U.S. Highway 101 stretches 300 miles between San Francisco and Santa Barbara, roughly tracing a footpath of 1760s Spanish explorers and connecting the 21 missions they founded. You’ll want to set aside at least three days to do this region justice–especially if you’re a oenophile. Here’s some insider intel to help you navigate this fertile zone.
Whether you’re a traditionalist or in search of a modern take on Montreal’s culinary landscape this winter, here are seven ways to get a taste for this vibrant French-Canadian city.
As dawn breaks in Paris, doughy smells permeate the air, and locals line up at neighborhood boulangeries for freshly baked croissants to enjoy alongside their morning coffee–and as an afternoon goûter, or snack. These yeast-leavened pastries from Vienna—known there as viennoiseries—reportedly arrived in France in the 18th century when Queen Marie Antoinette, originally from Austria, introduced them…
From strolling around Fitzgerald Park to ringing the famous bells of Shandon, Traveler associate editor Susan O’Keefe found a great variety of diversions in Cork city–and never once felt like a stranger. “Corkonians are friendly and engaging,” Susan says. “They’re proud of their Celtic heritage and enjoy telling stories. Just pull up a chair at a pub and listen.” Here, she shares her discoveries in the city and beyond.
Just past the gleaming high-rises of Hawaii’s capital, in traditional neighborhoods such as Chinatown and Kakaako, locals keep the heart of aloha beating in Honolulu’s art-filled galleries and island-themed bars. Here’s the best this tropical haven has to offer.
Louisville’s whiskey revolution is making a splash.
Typical winter foods just aren’t my thing. I respect the fervor with which fans baste their roasts, whip their potatoes, and twirl their pasta. When the weather turns cold, I think about one thing: Tulum. This winter will be my fourth trip there, and each time I pull into this groovy Mexican beach town on the edge of the Riviera Maya, I find another restaurant that makes me swoon. Here are five musts.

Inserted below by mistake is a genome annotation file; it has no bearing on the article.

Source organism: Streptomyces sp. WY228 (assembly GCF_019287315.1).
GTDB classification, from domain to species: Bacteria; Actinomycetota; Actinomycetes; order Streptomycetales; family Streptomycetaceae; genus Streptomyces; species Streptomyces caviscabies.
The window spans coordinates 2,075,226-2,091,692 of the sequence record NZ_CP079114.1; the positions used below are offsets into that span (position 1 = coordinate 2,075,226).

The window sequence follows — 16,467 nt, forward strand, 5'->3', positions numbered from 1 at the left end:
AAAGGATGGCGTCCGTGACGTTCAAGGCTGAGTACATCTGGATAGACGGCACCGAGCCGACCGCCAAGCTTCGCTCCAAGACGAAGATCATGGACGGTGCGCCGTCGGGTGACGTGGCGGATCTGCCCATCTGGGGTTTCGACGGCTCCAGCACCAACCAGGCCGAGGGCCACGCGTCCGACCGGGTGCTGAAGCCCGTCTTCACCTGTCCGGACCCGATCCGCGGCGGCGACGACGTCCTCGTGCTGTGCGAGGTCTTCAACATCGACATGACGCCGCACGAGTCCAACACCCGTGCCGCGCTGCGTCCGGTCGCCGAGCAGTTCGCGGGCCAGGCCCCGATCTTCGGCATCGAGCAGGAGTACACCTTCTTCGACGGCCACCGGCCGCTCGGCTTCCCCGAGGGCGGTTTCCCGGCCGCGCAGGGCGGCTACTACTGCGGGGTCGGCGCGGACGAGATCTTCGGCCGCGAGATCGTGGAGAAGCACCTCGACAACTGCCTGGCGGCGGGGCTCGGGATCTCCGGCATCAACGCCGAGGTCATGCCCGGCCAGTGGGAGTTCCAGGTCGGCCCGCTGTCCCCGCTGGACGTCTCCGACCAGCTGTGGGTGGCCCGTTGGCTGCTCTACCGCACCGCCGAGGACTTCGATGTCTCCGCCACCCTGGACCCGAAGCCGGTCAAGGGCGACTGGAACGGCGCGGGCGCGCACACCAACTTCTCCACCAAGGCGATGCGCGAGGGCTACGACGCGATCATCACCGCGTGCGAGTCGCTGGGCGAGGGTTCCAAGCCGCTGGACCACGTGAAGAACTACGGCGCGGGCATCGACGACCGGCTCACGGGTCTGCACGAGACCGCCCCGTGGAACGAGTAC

As part of the necklace of isles making up St. Vincent and the Grenadines, Bequia welcomes visitors at Port Elizabeth where they find a landscape worthy of a watercolor painting. Here are some of the highlights–including the best eats on the island, and where to find the perfect place for a picnic.
Once the breadbasket of the Lesser Antilles—its arable land is a rarity in this corner of the Caribbean—St. Croix turned industrial in the 1960s and now relies almost entirely on imports. But last year’s closing of a large oil refinery here coincided with a back-to-the-land trend.
If Peter Jackson’s “The Lord of the Rings” trilogy were real it would still take place in New Zealand because no other place has so much natural enchantment. But the ring wraiths would be searching for grape clones instead of the gold ring, and Frodo would be uncorking a 2010 vintage Pinot Noir and not sweating the small stuff.
Moroccans like their sweets—even when they’re supposed to be savory.
In France’s Beaujolais, you’ll find an intoxicating blend of warmth and welcome, but, as writer Bruce Schoenfeld warns, “Don’t expect hospitality directors or gift shops at the wineries you visit.” Here’s an insider’s take on how to get the most out of your time in this delightful region.
Ask a Canadian about his favorite dessert and “Nanaimo bar” (pronounced nuh-NYE-mo) is the likely reply. Named for the harbor town on Vancouver Island, the no-bake treat has sweetened the collective Canadian memory for decades.